Scrutiny on police disability program

Police Commissioner Charles H. Ramsey (pictured here) fired Dawn Pettus (not pictured) for conduct unbecoming an officer. (File Photo / Staff)
Police Commissioner Charles H. Ramsey (pictured here) fired Dawn Pettus (not pictured) for conduct unbecoming an officer. (File Photo / Staff) (Joshua Mellman)

The state law covering Phila. officers injured on duty is so generous, officials said, some abuse it and stay out for years.

Posted: March 06, 2011

The medical troubles for Dawn Pettus, a Philadelphia police officer, began when she injured her hip in an on-duty car accident in September 2005. It was three years before the six-year veteran returned to her job, and even then it was on limited duty.

Pettus, who worked in Southwest Philadelphia's 16th District, was covered under the city's disability system, commonly known as the "heart and lung" act. Under the program, Pettus was given unlimited time to recuperate, received full pay, and did not pay federal income taxes.

Except her injury was not nearly as severe as she contended, according to city and police officials. Investigators with the Internal Affairs Bureau said they had learned that Pettus, 46, was exercising at a gym in a manner inconsistent with her reported injury and had determined that she lied during a hearing on her disability benefits.

Last month, Police Commissioner Charles H. Ramsey fired Pettus for conduct unbecoming an officer.

To city and police officials, Pettus exemplifies all that is wrong with the heart-and-lung act, a program that they say is easily exploited and costs about $20 million a year in lost wages.

Pettus, reached for comment, initially indicated she had "a lot to say" about what happened. But subsequent messages left at her home over two days last week were not returned.

Though the act was designed as a temporary benefit, officials say its lax restrictions allow officers to remain in the program year after year, even with minor injuries. Recipients can go to doctors selected by their union instead of those on the city's approved list.

They also collect their pay without paying federal income tax.

"You end up coming home with more money than when you were working," said Barry Scott, deputy director of finance in the city's Office of Risk Management. "For some individuals, that can be a disincentive to return to work."

This year, city officials and Ramsey are cracking down on those who abuse the act - an estimated 20 percent of the program's roughly 250 recipients, Scott said.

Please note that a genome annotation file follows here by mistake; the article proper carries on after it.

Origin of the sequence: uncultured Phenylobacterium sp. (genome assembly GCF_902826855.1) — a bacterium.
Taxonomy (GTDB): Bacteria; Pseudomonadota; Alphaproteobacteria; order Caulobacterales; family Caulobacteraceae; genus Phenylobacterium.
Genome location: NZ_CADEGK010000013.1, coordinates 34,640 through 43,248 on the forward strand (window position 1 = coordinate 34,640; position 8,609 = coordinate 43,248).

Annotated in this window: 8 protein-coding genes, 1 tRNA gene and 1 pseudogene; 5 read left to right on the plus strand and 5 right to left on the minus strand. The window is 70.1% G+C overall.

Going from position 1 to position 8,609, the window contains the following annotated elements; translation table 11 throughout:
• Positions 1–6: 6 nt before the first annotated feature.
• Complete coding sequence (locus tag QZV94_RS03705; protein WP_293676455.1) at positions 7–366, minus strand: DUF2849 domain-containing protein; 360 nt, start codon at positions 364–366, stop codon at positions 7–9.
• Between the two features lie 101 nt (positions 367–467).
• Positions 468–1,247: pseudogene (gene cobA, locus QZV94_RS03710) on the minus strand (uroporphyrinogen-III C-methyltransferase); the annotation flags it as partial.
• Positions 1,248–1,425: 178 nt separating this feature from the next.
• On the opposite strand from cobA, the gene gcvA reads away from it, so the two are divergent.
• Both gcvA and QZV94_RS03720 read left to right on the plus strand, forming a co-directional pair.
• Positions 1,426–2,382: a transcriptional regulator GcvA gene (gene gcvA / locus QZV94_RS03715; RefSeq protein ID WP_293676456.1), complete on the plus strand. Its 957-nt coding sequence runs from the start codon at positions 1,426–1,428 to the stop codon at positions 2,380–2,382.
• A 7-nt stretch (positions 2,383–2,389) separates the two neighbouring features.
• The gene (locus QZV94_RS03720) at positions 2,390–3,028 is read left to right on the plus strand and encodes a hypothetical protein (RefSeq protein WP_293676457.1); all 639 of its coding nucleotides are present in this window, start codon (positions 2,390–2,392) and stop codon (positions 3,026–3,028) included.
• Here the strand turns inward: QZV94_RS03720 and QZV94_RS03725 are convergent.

In his efforts to bring down the number of officers in the program, Ramsey has found an unlikely ally: Fraternal Order of Police Lodge 5, the city's largest police officers' union.

For years, FOP president John McNesby said, city officials abused the disability system that was in place before heart-and-lung.

That program forced officers to go back to work with broken bones and other injuries before they had healed, he said.

"Now the pendulum has swung the other way," McNesby said. "We're definitely seeing these abuses on our end, and that's not right. It's something we need to address."

No one wants the act abolished, said Carol Madden, the Police Department's occupational-safety administrator.

"Most injured officers go back to work as quickly as they can," Madden said. "Those officers who need long-term care deserve everything they can get."

Ramsey said he would not want to set a limit on how long an officer could be in the program, citing officers with complex injuries that require multiple operations and long-term rehabilitation.

"I'm not challenging the benefit when it's needed," he said, "but we've been unable to hire, and that means we need as many people as possible coming to work."

Formally the state Enforcement Officer Disability Benefits Law, the program began in the 1930s for Pennsylvania but did not initially apply to Philadelphia, which used a different system. The colloquial title is a misnomer; the act has nothing to do with heart or lung ailments, its name stemming from other disability programs that deal with cardiopulmonary problems.